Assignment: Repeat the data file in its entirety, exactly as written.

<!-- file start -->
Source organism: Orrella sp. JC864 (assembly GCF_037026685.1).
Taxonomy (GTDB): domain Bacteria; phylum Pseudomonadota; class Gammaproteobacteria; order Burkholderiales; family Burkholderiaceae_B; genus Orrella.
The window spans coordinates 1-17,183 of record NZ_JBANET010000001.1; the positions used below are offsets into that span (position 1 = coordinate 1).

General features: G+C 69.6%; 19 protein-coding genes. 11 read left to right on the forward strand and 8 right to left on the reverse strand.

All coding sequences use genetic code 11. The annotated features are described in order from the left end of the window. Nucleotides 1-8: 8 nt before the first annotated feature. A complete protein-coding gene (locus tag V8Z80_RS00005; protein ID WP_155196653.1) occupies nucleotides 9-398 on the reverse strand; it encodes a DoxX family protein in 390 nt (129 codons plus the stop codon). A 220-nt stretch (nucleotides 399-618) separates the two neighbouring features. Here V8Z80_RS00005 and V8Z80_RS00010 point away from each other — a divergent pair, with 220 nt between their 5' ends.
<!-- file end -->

Source organism: Orrella sp. JC864 (assembly GCF_037026685.1).
Taxonomy (GTDB): domain Bacteria; phylum Pseudomonadota; class Gammaproteobacteria; order Burkholderiales; family Burkholderiaceae_B; genus Orrella.
The window spans coordinates 1-17,183 of record NZ_JBANET010000001.1; the positions used below are offsets into that span (position 1 = coordinate 1).

General features: G+C 69.6%; 19 protein-coding genes. 11 read left to right on the forward strand and 8 right to left on the reverse strand.

All coding sequences use genetic code 11. The annotated features are described in order from the left end of the window. Nucleotides 1-8: 8 nt before the first annotated feature. A complete protein-coding gene (locus tag V8Z80_RS00005; protein ID WP_155196653.1) occupies nucleotides 9-398 on the reverse strand; it encodes a DoxX family protein in 390 nt (129 codons plus the stop codon). A 220-nt stretch (nucleotides 399-618) separates the two neighbouring features. Here V8Z80_RS00005 and V8Z80_RS00010 point away from each other — a divergent pair, with 220 nt between their 5' ends.